Arcade Fire Earns First No. 1 Song With 'Everything Now'
The track tops the Adult Alternative Songs airplay chart.
After more than a decade and a half as a band, Arcade Fire has achieved its first No. 1 song on a U.S. Billboard chart.
"Everything Now," the lead single from the band's upcoming fifth full-length album of the same name, vaults 3-1 on the Adult Alternative Songs airplay chart dated July 29, giving Arcade Fire its first No. 1 song in the U.S. (The band formed in Montreal in 2001.)
The new No. 1 comes 10 years after the group's first song on the ranking, "Keep the Car Running," which debuted at No. 25 on the chart dated April 21, 2007, and eventually peaked at No. 19. That gives Arcade Fire the fifth-longest span between a first week on Adult Alternative Songs (which began in 1996) and a first week at No. 1, with a variety of fellow alt-rock heavyweights ahead in the mix: Modest Mouse, Wilco, Pearl Jam and, with the longest streak, Beck.
Longest Span Between First Entry & First No. 1 on Adult Alternative Songs
16 years, six months, Beck ("Tropicalia," 1998–"Blue Moon," 2014)
13 years, five months, Pearl Jam ("Who You Are," 1996–"Just Breathe," 2010)
12 years, six months, Wilco ("Outtasite [Outta Mind]," 1997–"You Never Know," 2009)
10 years, seven months, Modest Mouse ("Float On," 2004–"Lampshades on Fire," 2015)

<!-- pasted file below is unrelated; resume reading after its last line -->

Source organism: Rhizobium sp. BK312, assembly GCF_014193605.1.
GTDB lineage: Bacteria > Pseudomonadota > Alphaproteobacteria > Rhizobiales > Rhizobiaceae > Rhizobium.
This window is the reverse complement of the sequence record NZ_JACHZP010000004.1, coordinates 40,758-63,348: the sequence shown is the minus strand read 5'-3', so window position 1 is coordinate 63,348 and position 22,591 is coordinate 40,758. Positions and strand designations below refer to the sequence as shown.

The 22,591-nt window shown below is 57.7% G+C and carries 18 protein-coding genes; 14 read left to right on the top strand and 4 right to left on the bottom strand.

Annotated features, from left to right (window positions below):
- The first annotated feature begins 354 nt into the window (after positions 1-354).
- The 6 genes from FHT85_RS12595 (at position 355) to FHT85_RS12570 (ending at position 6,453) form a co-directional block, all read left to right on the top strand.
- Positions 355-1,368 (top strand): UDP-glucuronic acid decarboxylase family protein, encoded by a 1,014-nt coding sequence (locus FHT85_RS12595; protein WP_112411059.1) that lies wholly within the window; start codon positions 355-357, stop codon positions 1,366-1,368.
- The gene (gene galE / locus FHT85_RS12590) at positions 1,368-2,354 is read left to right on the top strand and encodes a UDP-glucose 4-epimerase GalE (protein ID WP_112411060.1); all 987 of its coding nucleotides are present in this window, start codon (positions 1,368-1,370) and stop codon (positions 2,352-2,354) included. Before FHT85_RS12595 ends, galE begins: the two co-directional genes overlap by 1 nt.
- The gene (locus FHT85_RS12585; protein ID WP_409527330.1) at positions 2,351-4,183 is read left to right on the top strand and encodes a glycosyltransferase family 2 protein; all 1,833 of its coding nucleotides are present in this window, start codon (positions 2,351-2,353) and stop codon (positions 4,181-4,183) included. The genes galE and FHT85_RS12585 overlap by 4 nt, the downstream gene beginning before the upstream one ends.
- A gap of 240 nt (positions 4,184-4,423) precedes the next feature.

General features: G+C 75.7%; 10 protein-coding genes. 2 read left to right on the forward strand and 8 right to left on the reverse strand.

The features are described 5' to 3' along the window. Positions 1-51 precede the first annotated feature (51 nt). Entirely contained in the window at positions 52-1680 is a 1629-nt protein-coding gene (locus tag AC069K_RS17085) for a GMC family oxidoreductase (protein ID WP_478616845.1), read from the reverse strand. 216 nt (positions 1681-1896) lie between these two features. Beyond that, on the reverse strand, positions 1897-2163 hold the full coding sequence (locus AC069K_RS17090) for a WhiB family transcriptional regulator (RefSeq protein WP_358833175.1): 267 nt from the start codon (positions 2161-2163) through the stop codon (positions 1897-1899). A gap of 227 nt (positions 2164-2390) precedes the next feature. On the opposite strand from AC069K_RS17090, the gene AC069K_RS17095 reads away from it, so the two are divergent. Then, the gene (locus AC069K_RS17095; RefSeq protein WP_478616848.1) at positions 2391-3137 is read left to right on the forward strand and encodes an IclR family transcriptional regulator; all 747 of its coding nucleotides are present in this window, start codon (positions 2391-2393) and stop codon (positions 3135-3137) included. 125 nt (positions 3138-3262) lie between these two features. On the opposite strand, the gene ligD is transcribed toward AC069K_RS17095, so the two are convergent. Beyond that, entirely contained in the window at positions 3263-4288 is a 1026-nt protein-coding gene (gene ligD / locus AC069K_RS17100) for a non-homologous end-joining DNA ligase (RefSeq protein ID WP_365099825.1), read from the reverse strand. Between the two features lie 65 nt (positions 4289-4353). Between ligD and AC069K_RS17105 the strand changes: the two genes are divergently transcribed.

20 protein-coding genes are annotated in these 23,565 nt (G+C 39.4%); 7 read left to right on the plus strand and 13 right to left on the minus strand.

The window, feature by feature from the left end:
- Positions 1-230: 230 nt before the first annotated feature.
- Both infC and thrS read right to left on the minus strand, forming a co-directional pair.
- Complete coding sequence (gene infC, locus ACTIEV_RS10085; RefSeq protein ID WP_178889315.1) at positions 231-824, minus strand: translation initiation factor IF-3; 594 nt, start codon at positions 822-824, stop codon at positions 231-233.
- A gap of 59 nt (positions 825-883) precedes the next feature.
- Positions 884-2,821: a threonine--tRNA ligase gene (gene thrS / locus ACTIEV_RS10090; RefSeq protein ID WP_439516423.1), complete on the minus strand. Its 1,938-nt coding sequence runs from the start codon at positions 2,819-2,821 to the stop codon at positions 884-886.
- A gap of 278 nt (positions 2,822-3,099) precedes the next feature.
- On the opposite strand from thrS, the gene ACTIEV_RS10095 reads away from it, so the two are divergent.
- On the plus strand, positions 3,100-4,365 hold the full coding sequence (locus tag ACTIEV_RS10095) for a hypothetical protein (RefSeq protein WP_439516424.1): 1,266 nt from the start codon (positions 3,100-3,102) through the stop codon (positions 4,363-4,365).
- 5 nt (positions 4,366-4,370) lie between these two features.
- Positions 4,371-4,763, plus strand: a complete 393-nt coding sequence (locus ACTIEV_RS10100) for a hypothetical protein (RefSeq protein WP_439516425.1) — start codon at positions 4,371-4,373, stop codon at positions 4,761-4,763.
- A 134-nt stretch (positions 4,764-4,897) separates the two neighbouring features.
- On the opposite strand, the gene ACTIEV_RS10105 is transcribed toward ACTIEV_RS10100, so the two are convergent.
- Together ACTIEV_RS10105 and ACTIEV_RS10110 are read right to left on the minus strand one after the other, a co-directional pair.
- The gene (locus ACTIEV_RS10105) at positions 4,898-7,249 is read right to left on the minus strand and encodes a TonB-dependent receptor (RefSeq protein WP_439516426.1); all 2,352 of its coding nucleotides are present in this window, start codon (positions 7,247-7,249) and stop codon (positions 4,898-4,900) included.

10 years, three months, Arcade Fire ("Keep the Car Running," 2007–"Everything Now," 2017)
Of course, it's not as if those acts hadn't enjoyed success at the format while waiting for a first No. 1, as each had notched multiple top 10s ahead of their reigns. Beck, for instance, had made it as far as No. 2 in 2007 with "Think I'm in Love" and Pearl Jam to No. 3 with 2002's "I Am Mine." Plus, these acts simply aged further from alternative to the adult alternative format itself, just as their fanbases did.
"Now" also builds on Alternative Songs, where it rises to a new peak (24-21) and weekly plays total. The track is also the band's first top 20 at the all-rock-format Rock Airplay (20-17; 4 million audience impressions, up 5 percent, in the week ending July 16, according to Nielsen Music).
Everything Now is due July 28 on Columbia Records, marking the band's first album for the label after releasing its previous four on Merge.